Our available dates for your big day are going quick, especially during peak seasons like spring and fall. We look forward to hearing from you soon!Contact us today for a FREE initial consultation
A potential billion dollar deal in York County is a step closer.York County Council has an economic incentive deal proposed for an unnamed company listed for now as Project Cobra. The company could ...
A potential billion dollar deal in York County is a step closer.
York County Council has an economic incentive deal proposed for an unnamed company listed for now as Project Cobra. The company could invest $1 billion in the county, records show.
Council voted on two items Monday night related to the project. Both passed unanimously as part of council’s consent agenda, meaning there was no discussion or debate.
The first and larger item involved an incentive agreement between the county and company. Council passed the second of three votes needed to set up the incentive. A third and final vote would come with a public hearing at a later meeting. Council has its next scheduled meeting Aug. 21.
One part of the agreement would allow the company to pay a negotiated fee rather than taxes for a set period. Such agreements are fairly common in the region for large employers who look to enter or expand in a market.
The other vote council passed Monday authorizes an application for a $200,000 state economic development grant for Project Cobra. There’s no local match required from the county. The county authorized a similar application, for the same amount, for another proposal on Monday called Project Firecracker.
Last month council started the Project Cobra incentive deal vote process for what documents describe as a new data center. Submitted documents showed the company planned to invest at least $1 billion and create a dozen new full-time jobs within eight years.
The deal would require at least $900 million of investment and 10 new jobs to get the proposed tax incentives. The county would then allow the company to pay a fee instead of taxes for 40 years and would set an assessment rate below the typical rate with an adjustable millage rate.
The company would be allowed special source credits against those fee payments that would go to infrastructure costs.
Documents made public related to Monday night’s votes offer the same information. They state the company is based outside South Carolina, but don’t list a name. Investment, fee and other details remain the same from the decision last month.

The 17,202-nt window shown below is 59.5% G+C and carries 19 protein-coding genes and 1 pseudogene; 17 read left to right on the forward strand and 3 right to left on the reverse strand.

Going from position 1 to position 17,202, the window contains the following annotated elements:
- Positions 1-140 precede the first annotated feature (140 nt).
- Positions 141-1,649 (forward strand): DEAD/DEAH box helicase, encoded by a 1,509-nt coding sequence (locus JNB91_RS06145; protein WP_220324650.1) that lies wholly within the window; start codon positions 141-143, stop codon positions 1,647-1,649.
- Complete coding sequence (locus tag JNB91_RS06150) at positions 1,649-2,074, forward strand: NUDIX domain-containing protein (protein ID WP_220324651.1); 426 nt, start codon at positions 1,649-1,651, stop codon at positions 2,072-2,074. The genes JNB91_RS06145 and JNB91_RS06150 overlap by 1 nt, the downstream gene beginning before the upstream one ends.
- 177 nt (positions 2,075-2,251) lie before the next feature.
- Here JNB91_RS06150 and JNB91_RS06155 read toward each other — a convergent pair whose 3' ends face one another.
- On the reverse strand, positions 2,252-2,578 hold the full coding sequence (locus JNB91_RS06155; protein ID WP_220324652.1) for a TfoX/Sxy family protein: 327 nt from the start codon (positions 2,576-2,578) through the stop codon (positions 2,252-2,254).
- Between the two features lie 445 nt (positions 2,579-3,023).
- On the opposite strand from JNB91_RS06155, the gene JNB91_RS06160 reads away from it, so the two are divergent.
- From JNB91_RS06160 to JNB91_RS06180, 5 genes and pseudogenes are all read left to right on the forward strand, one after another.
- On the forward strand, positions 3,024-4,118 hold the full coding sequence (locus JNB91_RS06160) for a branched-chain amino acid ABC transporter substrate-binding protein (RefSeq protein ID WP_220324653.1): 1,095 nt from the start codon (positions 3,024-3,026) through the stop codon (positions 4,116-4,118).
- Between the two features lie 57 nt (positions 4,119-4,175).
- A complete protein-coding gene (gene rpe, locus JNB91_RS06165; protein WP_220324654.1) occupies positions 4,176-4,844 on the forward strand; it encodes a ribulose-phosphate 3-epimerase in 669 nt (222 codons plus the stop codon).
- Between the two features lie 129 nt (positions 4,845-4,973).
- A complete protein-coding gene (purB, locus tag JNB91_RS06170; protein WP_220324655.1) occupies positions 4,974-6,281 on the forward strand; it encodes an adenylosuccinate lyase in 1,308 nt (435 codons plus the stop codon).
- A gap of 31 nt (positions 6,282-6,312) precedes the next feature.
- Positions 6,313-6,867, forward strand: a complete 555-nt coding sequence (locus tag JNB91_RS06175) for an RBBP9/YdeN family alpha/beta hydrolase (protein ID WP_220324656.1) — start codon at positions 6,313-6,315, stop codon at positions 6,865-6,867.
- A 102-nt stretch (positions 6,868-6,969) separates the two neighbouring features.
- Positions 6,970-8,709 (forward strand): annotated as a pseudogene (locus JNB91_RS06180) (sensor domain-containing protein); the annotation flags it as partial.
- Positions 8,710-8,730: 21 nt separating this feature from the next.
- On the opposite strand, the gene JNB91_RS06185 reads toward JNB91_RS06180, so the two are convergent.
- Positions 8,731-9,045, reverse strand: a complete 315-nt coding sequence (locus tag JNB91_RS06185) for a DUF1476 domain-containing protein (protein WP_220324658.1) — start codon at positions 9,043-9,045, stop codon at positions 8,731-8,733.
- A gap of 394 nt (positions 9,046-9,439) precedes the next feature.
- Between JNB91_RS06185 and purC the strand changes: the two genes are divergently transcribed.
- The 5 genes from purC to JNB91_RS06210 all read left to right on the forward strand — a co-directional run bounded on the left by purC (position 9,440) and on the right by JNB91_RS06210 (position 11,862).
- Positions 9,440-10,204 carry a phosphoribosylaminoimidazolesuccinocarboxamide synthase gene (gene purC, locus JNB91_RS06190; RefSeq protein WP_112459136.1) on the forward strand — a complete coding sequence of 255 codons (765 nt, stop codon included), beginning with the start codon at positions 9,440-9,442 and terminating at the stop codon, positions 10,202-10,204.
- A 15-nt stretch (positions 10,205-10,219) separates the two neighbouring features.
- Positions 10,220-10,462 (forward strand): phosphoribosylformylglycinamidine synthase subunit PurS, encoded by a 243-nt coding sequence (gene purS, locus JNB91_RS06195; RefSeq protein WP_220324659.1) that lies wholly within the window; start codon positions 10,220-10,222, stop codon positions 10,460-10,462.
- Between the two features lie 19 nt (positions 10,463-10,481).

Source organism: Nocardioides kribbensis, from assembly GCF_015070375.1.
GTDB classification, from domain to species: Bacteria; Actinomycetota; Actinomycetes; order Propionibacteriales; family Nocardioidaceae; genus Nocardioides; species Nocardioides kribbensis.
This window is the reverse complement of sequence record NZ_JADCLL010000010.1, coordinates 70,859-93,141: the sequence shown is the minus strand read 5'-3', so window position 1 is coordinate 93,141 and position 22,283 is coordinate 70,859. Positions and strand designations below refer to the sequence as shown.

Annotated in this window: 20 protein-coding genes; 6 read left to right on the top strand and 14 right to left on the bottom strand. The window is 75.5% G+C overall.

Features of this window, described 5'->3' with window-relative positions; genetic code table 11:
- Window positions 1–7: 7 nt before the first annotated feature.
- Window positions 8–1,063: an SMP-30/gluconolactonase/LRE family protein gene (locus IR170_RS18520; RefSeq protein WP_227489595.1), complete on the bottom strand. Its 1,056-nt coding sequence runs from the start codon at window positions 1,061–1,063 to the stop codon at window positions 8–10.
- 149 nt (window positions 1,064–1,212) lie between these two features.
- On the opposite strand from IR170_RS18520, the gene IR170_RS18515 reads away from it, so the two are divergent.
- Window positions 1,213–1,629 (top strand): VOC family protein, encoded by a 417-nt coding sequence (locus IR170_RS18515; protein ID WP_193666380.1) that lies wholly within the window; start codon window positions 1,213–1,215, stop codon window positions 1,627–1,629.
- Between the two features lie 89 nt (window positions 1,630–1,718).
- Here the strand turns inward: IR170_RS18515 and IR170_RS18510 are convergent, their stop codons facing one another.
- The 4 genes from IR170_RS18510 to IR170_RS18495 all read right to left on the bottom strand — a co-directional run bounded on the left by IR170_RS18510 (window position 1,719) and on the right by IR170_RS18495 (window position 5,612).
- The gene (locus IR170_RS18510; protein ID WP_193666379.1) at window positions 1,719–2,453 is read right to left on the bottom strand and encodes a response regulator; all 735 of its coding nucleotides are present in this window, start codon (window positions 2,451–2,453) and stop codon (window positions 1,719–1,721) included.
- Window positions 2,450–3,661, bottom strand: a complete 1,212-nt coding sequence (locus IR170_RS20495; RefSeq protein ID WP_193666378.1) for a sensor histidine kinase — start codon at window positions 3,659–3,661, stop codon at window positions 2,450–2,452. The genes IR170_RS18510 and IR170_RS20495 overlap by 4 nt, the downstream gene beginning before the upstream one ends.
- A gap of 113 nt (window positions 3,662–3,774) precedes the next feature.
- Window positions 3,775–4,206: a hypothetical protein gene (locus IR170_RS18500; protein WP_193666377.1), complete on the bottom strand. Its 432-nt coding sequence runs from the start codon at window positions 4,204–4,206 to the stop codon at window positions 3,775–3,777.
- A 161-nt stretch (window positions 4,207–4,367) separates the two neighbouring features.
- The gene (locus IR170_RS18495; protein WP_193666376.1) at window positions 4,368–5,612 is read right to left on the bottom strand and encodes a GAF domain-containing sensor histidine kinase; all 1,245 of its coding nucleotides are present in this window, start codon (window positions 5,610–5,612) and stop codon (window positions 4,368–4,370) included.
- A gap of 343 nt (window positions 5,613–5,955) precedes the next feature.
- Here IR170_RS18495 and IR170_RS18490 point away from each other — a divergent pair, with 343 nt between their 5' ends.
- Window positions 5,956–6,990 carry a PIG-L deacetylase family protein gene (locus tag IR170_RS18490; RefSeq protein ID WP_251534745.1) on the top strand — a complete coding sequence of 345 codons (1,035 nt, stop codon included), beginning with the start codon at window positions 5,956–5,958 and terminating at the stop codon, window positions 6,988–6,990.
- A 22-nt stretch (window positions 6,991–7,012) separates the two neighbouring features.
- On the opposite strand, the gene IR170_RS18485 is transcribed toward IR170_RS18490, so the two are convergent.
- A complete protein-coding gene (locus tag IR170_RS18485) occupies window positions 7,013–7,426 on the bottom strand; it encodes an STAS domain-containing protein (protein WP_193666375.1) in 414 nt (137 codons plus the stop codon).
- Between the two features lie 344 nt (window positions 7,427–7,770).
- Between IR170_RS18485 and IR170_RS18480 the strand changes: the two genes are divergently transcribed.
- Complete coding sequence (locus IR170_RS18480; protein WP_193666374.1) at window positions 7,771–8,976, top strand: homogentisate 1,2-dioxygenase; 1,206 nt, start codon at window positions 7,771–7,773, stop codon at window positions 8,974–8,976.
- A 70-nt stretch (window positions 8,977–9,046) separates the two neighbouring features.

This story was originally published July 18, 2023, 9:57 AM.
Land use decisions dot the York, Lancaster and Chester counties area that could bring a wave of new homes and business.Some are large like the ...
Land use decisions dot the York, Lancaster and Chester counties area that could bring a wave of new homes and business.
Below are some of the ongoing projects happening now in the Rock Hill region:
? Warren Norman Company applied to rezone almost 8 acres at 3151 Hwy. 21 in Fort Mill to create a two-story indoor storage facility with an enclosed RV storage building. The site is across the main highway from Regent Parkway, and east of I-77. The 50,000-square-foot construction will leave about half the property remaining for future development.
? MJ Rooster Investments applied to create a 74-acre subdivision called Southern Pine Lake. The site would have 38 new homes. The Riddle Mill Road location is between S.C. 557 and Oakridge Road in Lake Wylie. The site is beside the Patrick Place subdivision.
? The planning commission in Tega Cay saw plans in June for the third phase, second map of the city’s Windhaven development. Documents from builder Lennar show 66 townhome units on 10 acres at Gold Hill Road and Hubert Graham Way, as part of a larger 109 proposed townhomes on almost 17 acres.
? The city planning commission also saw a revised preliminary site plan for Windell Woods. The Shea Homes plan involves 137 homes on 52 acres and Dam and Gardendale roads.
? True Homes applied for final plat in the second phase of Penley Place in Clover. The second and final phase will be 56 townhomes on almost 10 acres. The full Penley Place project will be 134 units on 19 acres. The development is located on U.S. 321, or North Main Street.
? Owners of 1573 Old North Main St. in Clover applied to annex the 47-acre property and zone it for high-density residential use. The site is near Westgate Industrial Park, Clover Liberty Pentecostal Church and the Penley Place townhomes. According to the application to the town, the owner doesn’t have an intended use listed for the property.
? Boma Vacation Rentals applied to rezone 219 N. Main St. in Clover to high density residential, to allow for remodeling of an existing building into duplex rental units. The property is less than an acre.
? True Homes, the Lancaster County Forfeited Land Commission and B&C Landholdings asked for a preliminary plat for a new Edgewater phase in Lancaster County. The county planning commission will hear the case June 20. The development would be 47 acres at Edgewater Parkway and Gateway Drive, and would include 106 homes and 49 townhomes.
? Exeter Development Company applied for an extension of time to build its Patterson Preserve subdivision. The county planning commission approved plans in 2019, but vested rights expired earlier this year. Original plans showed 181 homes in two phases, on 103 acres adjacent to Harrisburg and Barberville roads in Indian Land. The planning commission will hear the request June 20.